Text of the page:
Yom Kippur went better than expected. My kids were asking me all sorts of questions - like my still AWOL son asking me -
"Mom, what will happen if I break the fast?"
"Nothing really. You just won't feel quite part of the community at large if you do, but you'll feel really good if you don't break your fast. Like you'll have this amazing 'yay! I did it' moment."
My growling Hubby was continously reminding me of one sin in particular that I do (going to Arab homes/restaurants to eat their "halal" meat), so I left him at home to seethe with my sins in mind, while I went to synagogue for Kol Nidre services. I hadn't gone seriously to synagogue for Yom Kippur in years because I can't follow the Kurdish, Yemenite, Moroccan, Iraqi, Syrian services that are all over the place in my neighborhood, plus the familiar Ashkenazi one is too dry with all those perfect "real housewives of Maaleh Adumim". I don't fit in. Period. But a Conservative congregation just sprung up over the past year and they were really trying to make a go of it in this mostly Orthodox-ruled enclave. Afraid that it was going to be just a ho-hum service, I was happily surprised. For one, they began with three people, each doing a different version of Kol Nidre. The energy was good, inclusive and happy. They mixed in a bit of Sephardic (middle-eastern) melodic liturgy which I was thrilled to sing along to and was able to easily follow. It felt like family. After all, isn't this exactly what my family has become with my daughters all marrying/dating into Sephardic families from Tunisia, Turkey, Spain and Morocco? So I really felt a kinship with the service and with the congregants who were also a mixture of Jews from all over the place, albeit without any Ethiopians. The next day I attended the "Neila" closing service, which was led beautifully by an Orthodox woman who was open-minded enough to do the service in front of a mixed-seated crowd (Conservative congregations have mixed gender seating, as opposed to Orthodox, which separate men and women during services). People brought cakes, fruit and soft drinks to break their fast and it was lovely to mingle afterwards with this very friendly new-found community. I brought in the Muslim Ramadan custom of breaking the fast with a date and water and explained this custom to a few people.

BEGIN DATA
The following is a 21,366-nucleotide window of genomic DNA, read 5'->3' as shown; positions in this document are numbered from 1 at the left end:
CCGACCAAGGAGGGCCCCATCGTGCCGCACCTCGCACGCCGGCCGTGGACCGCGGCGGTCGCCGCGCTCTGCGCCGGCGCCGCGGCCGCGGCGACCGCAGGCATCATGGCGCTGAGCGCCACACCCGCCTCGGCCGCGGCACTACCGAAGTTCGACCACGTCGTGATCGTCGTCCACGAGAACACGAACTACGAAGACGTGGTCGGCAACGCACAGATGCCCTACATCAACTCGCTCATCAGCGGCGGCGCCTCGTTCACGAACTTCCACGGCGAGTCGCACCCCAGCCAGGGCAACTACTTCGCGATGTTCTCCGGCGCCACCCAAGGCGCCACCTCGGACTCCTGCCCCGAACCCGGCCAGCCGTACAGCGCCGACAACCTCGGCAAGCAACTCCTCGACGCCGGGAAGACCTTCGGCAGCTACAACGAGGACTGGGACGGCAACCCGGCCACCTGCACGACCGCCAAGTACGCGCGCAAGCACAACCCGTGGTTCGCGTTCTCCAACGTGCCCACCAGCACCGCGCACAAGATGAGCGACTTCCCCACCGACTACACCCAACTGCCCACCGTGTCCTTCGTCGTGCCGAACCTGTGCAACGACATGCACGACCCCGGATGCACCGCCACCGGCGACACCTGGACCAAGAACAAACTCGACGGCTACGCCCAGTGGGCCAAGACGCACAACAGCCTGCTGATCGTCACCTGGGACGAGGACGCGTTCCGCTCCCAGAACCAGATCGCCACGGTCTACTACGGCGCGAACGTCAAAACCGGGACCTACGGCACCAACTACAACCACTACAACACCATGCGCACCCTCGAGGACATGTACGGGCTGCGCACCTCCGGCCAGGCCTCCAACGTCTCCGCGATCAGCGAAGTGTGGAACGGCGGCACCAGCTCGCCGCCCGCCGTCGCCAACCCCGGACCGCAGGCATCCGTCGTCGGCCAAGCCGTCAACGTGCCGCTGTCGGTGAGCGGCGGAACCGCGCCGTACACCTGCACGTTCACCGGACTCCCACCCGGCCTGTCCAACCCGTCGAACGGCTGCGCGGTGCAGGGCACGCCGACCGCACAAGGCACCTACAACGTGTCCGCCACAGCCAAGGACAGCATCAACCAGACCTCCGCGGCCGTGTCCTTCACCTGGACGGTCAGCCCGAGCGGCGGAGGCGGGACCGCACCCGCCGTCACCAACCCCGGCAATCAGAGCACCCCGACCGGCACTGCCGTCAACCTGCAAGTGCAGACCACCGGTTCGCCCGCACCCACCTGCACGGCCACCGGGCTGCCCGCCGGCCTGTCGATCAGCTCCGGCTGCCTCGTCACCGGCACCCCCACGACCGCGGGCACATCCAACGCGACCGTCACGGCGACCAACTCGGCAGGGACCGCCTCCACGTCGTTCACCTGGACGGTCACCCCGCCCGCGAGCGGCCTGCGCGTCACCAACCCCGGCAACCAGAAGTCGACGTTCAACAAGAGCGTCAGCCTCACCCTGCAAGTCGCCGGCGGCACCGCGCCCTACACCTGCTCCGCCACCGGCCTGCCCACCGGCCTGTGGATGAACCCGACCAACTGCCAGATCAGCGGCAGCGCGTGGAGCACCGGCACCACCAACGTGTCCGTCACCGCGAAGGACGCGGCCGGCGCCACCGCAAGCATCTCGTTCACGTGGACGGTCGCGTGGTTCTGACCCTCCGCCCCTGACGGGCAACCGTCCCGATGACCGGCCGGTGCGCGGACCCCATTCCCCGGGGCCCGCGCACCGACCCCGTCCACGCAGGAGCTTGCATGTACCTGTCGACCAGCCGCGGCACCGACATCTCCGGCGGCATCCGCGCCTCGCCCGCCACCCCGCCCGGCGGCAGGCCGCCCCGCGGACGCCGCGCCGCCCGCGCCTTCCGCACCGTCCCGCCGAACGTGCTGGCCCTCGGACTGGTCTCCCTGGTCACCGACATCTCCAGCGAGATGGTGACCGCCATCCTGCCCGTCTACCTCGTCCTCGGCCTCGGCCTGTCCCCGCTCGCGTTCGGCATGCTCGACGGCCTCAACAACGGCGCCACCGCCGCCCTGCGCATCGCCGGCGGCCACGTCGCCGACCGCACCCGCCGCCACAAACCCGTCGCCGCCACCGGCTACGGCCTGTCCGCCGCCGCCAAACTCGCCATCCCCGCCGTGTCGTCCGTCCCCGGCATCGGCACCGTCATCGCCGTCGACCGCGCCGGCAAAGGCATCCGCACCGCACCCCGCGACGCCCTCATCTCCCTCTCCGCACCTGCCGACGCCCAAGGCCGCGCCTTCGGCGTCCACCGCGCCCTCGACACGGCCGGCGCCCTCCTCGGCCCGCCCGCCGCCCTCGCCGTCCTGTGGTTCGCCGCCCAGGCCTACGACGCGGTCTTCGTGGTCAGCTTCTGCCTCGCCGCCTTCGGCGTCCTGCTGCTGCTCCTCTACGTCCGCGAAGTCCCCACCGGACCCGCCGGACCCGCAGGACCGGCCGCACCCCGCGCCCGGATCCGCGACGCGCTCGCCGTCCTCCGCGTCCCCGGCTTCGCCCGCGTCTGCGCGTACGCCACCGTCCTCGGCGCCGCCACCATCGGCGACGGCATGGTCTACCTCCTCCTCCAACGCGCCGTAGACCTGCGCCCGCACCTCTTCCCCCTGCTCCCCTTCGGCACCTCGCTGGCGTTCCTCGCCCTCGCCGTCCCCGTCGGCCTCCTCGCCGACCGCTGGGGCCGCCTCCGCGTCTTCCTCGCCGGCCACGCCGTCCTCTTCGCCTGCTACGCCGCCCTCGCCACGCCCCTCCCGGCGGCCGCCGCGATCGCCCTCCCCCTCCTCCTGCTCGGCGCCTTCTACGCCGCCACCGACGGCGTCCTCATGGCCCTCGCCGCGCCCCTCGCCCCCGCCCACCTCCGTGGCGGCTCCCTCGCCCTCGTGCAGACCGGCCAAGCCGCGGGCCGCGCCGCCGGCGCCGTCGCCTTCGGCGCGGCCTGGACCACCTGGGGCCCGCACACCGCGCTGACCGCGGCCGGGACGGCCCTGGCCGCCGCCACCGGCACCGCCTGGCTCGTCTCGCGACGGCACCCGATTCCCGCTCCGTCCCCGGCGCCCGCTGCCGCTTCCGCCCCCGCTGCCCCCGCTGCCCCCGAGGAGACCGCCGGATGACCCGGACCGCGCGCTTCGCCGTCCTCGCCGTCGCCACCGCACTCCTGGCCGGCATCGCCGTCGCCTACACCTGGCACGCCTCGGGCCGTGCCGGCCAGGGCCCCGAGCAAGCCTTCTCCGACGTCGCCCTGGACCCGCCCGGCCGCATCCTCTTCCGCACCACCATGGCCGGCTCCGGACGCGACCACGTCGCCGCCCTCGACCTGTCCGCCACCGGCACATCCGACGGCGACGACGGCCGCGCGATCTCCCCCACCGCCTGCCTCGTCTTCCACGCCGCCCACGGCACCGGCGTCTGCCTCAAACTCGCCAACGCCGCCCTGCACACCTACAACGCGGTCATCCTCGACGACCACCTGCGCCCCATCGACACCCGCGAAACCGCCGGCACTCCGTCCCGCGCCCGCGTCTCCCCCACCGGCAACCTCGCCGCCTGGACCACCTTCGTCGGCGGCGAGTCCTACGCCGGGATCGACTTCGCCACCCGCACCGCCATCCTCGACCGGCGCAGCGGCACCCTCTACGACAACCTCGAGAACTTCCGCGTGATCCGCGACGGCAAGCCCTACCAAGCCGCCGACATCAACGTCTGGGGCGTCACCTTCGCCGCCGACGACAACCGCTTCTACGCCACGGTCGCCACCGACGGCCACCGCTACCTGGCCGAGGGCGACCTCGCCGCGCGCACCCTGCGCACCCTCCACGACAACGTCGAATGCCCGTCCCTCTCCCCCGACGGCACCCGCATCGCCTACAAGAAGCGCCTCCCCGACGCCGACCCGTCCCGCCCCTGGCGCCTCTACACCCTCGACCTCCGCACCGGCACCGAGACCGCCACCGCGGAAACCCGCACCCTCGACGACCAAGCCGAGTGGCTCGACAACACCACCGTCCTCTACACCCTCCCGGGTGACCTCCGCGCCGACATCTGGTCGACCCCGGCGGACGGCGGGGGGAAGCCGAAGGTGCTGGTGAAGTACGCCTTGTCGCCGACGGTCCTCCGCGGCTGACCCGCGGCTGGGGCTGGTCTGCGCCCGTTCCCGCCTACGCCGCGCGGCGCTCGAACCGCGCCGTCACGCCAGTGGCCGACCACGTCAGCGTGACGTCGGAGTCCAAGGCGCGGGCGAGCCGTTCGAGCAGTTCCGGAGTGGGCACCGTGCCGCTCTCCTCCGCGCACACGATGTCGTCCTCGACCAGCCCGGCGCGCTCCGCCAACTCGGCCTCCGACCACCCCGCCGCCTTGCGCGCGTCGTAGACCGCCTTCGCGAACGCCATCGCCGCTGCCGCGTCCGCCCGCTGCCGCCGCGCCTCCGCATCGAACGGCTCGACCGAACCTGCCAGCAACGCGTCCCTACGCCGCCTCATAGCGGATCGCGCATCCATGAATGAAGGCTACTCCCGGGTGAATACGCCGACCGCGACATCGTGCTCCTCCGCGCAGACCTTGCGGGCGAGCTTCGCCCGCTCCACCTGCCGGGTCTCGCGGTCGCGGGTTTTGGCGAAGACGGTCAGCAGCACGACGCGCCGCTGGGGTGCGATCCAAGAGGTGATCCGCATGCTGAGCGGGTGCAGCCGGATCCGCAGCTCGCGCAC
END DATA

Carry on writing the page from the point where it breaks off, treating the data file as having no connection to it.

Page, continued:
Sukkot is probably my favorite holiday because I get off from work, and there are no restrictions on what you can eat, like there is on Passover. Having all meals in the sukkah with my kids and their friends smoking nargilahs in the sukkah make it very enjoyable.
On the first day, I trotted off to Tel Aviv rather early in mid-afternoon. I wanted to see the sunset over the port, which is always breathtaking and I knew that people would be in the holiday spirit (i.e.it would be crowded everywhere). We caught the last bit of sunset over the boardwalk
where there were a few unique restaurants and sat ourselves down to the tapas bar and had a couple of dishes.
Grilled okra with zucchini and eggplant on the bottom
Even though I don't eat seafood, the grilled calamari that the man sitting next to me ordered looked so incredibly delicious, I felt like grabbing it off his plate, when he wasn't looking...just to taste...but I did control myself. I did.
Walking around the port several times, we revelled in the hustle and bustle of the happy holiday spirit that was all over the place before heading over to Reading 3 for a concert (to be continued...).